The Braxton County Monster: A Mysterious Encounter

Was it an alien? A cryptid? Or something else entirely? Torches at the ready as we shine a light on the legend of the Braxton County Monster.

8 July 2024

The tale of the Braxton County Monster is etched into the history books of Flatwoods, West Virginia. Of course, not everyone calls it by that name. Some know it as the Flatwoods Monster or the West Virginia Monster, even the Braxton County alien. But one thing’s for sure: The events of one fateful evening in September 1952 birthed a legend that became an indelible part of the town’s identity. It was a story that chilled the locals, then the nation, to the core.

So, what really happened in those quiet hills all those years ago? And why are people still talking about it today? Read on for the fearsome facts.

Discovering a West Virginia Monster

The dense forests of Braxton County (Credit: halbergman via Getty Images)

The tale of the Braxton County Monster began inconspicuously around 7pm on 12 September 1952. A group of boys were playing in the small town of Flatwoods, West Virginia, when they noticed a bright object, sometimes described as a fireball, streaking across the sky. Believing it to be a meteor, they hurried to investigate, following its trail. Along the way, they collected a mother of two of the boys, a National Guardsman, and a dog.

The group climbed a hill on land known as G. Bailey Fisher’s farm, where they believed the object had landed. As they approached some woodlands, a strange, sulphurous mist made their eyes and throats burn. Undeterred, they pressed on until their flashlights illuminated something that would haunt them; a towering figure emitting an eerie glow was hovering among the trees.

Witness Accounts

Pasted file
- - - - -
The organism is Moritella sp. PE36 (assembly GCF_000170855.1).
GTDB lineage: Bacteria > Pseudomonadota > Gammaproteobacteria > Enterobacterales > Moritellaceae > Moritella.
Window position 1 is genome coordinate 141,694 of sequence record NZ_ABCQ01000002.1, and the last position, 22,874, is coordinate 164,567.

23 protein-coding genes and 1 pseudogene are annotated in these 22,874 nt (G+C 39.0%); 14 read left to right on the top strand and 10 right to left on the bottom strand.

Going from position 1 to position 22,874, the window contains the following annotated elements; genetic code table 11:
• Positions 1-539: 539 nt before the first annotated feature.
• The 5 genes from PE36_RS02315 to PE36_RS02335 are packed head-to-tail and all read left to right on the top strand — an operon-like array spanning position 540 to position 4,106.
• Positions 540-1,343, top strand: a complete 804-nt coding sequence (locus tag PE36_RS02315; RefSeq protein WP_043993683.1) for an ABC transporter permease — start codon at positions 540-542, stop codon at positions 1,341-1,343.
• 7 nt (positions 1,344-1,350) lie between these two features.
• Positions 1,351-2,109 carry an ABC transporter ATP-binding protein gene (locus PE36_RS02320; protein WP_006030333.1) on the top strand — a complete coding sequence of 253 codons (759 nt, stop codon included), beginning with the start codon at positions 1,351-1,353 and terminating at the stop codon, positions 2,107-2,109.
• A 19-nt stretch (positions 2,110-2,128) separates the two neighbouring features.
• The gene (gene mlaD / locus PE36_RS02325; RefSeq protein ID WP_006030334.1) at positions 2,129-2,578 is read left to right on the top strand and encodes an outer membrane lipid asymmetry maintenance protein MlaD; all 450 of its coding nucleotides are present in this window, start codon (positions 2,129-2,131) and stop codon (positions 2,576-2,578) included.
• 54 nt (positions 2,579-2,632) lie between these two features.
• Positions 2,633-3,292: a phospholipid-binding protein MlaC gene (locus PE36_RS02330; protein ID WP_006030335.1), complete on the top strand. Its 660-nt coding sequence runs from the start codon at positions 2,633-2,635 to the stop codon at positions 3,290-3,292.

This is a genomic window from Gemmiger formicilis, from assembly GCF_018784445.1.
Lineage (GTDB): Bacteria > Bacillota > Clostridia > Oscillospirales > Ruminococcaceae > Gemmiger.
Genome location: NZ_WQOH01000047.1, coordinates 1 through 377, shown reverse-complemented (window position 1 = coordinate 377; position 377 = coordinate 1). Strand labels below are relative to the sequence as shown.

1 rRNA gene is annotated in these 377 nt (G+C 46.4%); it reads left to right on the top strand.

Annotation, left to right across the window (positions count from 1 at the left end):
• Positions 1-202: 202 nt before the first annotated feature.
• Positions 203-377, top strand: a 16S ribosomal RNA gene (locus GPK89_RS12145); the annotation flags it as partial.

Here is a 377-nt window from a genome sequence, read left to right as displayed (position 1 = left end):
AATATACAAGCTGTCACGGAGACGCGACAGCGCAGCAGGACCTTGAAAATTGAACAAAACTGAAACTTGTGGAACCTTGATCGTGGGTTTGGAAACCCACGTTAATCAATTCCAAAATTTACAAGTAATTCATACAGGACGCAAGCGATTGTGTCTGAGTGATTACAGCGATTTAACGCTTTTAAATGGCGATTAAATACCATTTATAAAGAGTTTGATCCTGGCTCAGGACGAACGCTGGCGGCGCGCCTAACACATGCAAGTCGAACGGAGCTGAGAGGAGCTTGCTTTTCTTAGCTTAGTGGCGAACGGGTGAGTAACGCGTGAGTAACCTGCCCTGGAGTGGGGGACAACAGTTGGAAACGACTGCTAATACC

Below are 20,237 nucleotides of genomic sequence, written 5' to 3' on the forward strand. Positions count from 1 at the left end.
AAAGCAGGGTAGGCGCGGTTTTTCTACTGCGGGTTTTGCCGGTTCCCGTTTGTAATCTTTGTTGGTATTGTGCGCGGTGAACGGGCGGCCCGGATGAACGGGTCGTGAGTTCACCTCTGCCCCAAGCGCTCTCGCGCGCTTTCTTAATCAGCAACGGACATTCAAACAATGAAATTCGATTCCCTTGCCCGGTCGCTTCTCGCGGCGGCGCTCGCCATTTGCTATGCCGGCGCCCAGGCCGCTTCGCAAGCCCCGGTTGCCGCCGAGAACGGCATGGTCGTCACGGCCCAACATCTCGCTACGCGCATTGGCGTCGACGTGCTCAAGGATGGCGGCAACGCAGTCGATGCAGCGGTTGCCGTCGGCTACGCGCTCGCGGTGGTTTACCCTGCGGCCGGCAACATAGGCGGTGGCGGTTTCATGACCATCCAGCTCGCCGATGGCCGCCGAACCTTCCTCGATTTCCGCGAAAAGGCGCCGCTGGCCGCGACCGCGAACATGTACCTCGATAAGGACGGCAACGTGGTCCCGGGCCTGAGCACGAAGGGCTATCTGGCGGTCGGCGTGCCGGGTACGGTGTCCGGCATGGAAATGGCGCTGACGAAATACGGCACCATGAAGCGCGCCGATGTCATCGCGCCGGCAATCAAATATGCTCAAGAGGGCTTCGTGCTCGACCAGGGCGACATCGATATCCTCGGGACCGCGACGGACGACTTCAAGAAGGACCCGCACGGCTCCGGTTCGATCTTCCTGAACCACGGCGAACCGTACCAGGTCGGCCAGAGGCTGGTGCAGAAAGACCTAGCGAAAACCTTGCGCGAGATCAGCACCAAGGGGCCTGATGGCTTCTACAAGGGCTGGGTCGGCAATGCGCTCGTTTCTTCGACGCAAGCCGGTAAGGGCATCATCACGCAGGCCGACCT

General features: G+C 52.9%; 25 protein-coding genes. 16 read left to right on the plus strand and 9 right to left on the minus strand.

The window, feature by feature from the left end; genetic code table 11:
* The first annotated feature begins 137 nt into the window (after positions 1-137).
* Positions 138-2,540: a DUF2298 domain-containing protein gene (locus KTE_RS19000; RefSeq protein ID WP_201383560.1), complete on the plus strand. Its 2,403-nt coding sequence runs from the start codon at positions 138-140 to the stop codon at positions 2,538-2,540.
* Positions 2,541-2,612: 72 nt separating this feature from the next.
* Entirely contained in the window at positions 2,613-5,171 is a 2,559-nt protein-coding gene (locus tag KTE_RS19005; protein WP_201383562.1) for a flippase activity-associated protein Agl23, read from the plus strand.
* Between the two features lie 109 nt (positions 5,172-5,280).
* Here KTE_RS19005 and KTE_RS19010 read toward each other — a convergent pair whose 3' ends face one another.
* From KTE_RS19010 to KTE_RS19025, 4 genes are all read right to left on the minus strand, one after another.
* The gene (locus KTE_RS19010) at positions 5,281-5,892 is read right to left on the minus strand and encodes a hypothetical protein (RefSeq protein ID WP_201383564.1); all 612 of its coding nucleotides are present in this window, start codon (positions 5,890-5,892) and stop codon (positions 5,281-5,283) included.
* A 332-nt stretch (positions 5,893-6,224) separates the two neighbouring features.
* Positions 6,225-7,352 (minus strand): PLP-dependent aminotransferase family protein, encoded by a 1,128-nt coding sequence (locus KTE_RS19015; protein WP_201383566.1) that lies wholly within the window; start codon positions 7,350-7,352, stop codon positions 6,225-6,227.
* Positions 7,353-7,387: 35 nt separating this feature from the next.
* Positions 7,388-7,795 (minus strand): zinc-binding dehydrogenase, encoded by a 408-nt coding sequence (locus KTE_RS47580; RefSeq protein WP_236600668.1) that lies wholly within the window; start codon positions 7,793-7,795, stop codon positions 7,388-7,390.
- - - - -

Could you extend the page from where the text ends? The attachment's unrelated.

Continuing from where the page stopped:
The Braxton County monster? (Credit: Likozor via Getty Images)

The creature was said to be at least ten feet tall, with a blood-red face shaped like a spade, glowing eyes, spindly arms, and claw-like hands. Its body was described as being clad in what looked like a dark green, metallic dress.

There’s some discrepancy as to what happened next. Some say the mere sight of the Flatwoods Monster sent the witnesses fleeing in terror. Others that they ran when it hissed at the group and glided towards them.

Proof of the Flatwoods West Virginia Monster

The creature was said to have left the ground scorched (Credit: Yoss Sabalet via Getty Images)

A Braxton County Sheriff attended the site that night, along with a group of locals and a local reporter. Burn marks on the ground and strange, oily residues were reportedly discovered, but no definitive proof of the monster’s existence was found.

In the aftermath of the sighting, some reports stated that members of the group spent weeks suffering with sore noses and throats as well as convulsions and vomiting.

The witnesses’ descriptions of the Braxton County Monster were also captured by an illustrator at the time. It was an image that attracted mass media interest and, consequently, national attention. And, just like that a new West Virginia monster was inaugurated into the state’s lore.